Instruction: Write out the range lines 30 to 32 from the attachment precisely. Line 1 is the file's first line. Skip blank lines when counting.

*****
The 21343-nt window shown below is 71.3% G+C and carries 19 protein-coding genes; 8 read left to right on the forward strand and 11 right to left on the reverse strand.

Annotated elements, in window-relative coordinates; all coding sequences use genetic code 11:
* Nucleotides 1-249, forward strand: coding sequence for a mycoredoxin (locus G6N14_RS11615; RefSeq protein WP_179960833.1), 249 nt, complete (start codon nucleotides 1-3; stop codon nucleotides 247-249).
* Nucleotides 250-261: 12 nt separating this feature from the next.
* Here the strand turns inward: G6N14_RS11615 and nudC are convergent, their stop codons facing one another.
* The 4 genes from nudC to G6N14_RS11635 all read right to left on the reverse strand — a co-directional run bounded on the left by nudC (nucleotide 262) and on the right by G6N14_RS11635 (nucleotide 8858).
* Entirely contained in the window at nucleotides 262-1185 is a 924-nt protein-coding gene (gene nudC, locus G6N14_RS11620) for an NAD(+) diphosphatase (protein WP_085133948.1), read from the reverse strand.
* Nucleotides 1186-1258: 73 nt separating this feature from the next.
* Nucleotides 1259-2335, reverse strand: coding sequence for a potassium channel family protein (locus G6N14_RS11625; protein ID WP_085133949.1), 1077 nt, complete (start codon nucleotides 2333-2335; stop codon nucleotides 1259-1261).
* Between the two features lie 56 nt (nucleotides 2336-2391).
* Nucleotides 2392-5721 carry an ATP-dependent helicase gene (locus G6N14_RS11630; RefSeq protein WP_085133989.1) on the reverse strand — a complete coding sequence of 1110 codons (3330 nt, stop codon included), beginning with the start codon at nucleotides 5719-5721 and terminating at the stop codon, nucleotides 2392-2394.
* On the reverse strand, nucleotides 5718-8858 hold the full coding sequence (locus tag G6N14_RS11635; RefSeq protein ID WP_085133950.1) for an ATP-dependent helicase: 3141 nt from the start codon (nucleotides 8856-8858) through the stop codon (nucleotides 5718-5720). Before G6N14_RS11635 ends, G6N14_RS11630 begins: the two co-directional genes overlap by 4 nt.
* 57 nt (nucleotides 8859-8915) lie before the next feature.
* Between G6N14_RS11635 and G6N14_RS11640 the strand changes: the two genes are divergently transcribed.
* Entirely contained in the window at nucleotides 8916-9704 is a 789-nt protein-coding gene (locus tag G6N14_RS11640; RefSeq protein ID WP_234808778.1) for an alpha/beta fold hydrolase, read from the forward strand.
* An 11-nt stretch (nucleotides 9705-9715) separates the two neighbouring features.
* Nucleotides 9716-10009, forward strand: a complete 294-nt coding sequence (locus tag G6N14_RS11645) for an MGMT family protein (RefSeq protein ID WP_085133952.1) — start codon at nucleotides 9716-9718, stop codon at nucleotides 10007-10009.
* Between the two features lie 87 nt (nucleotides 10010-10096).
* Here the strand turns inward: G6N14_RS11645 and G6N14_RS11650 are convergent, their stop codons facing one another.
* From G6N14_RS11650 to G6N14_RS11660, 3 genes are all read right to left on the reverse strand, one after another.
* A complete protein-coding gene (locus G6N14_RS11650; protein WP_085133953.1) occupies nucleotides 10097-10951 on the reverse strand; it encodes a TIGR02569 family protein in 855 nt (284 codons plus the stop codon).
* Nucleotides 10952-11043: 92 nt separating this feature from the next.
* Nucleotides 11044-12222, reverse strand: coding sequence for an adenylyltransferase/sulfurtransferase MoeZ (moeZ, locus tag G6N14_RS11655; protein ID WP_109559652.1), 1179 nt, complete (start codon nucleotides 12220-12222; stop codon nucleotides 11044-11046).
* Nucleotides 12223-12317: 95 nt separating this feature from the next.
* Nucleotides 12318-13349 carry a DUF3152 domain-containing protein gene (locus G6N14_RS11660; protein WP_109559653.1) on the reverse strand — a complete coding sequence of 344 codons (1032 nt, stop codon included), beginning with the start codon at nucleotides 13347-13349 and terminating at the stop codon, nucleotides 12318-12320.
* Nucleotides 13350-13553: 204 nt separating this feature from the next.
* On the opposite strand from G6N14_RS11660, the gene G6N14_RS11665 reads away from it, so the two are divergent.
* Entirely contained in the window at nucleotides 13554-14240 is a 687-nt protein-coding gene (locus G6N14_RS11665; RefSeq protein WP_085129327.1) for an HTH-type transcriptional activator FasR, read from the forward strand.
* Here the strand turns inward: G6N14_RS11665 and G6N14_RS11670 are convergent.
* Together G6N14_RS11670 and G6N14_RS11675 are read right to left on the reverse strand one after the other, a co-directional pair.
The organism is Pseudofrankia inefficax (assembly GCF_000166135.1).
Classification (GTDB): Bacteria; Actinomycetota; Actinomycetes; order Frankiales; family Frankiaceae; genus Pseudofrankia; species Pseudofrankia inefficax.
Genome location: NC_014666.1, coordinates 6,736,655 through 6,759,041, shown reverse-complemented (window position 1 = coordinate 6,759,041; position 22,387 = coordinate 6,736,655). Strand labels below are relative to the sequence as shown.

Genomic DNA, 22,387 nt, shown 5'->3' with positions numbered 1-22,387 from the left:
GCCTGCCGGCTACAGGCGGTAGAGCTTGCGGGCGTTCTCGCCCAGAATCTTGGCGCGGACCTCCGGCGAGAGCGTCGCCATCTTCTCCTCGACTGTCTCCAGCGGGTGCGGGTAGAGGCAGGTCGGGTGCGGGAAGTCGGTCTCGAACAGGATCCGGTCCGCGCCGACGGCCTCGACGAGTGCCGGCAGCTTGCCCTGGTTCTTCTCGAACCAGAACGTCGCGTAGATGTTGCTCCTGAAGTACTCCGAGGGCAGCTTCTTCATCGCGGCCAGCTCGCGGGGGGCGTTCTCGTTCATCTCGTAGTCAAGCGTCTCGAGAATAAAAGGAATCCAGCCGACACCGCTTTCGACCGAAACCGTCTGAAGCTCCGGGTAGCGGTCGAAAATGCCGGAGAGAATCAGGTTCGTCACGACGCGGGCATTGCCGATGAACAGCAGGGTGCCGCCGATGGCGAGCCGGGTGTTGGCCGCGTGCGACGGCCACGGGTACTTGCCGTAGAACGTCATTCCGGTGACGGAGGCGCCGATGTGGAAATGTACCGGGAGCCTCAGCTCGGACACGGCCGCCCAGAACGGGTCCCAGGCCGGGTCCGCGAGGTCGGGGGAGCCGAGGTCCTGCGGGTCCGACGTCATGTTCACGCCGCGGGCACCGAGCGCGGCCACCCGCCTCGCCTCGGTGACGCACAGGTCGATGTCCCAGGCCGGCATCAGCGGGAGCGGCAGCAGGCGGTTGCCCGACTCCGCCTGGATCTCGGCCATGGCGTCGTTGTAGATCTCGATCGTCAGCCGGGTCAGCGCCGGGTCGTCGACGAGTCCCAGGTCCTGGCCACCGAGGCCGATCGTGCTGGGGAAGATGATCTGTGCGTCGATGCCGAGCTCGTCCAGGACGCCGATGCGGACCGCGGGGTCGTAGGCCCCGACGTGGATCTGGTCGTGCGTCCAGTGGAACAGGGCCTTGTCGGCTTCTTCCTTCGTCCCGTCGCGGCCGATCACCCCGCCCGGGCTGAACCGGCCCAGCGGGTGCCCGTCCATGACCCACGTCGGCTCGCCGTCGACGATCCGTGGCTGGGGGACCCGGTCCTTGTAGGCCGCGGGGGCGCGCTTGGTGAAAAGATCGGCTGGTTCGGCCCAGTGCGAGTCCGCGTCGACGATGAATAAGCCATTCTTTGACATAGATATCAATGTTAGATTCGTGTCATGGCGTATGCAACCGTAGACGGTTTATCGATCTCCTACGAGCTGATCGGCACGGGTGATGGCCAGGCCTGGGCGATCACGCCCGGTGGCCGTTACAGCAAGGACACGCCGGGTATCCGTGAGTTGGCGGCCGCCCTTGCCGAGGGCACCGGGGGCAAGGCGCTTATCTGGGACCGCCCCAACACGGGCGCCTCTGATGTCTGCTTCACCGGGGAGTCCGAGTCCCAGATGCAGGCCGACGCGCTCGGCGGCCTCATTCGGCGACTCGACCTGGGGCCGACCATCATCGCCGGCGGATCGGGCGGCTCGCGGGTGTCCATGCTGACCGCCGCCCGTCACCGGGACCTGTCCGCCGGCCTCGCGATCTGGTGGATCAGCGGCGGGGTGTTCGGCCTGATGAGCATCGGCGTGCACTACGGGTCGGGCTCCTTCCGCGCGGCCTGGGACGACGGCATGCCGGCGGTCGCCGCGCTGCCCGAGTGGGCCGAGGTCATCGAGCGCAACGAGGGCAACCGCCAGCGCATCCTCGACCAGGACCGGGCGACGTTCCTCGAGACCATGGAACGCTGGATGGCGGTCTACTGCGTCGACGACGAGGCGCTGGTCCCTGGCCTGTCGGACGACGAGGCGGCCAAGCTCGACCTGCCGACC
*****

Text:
* Together G6N14_RS11670 and G6N14_RS11675 are read right to left on the reverse strand one after the other, a co-directional pair.
The organism is Pseudofrankia inefficax (assembly GCF_000166135.1).
Classification (GTDB): Bacteria; Actinomycetota; Actinomycetes; order Frankiales; family Frankiaceae; genus Pseudofrankia; species Pseudofrankia inefficax.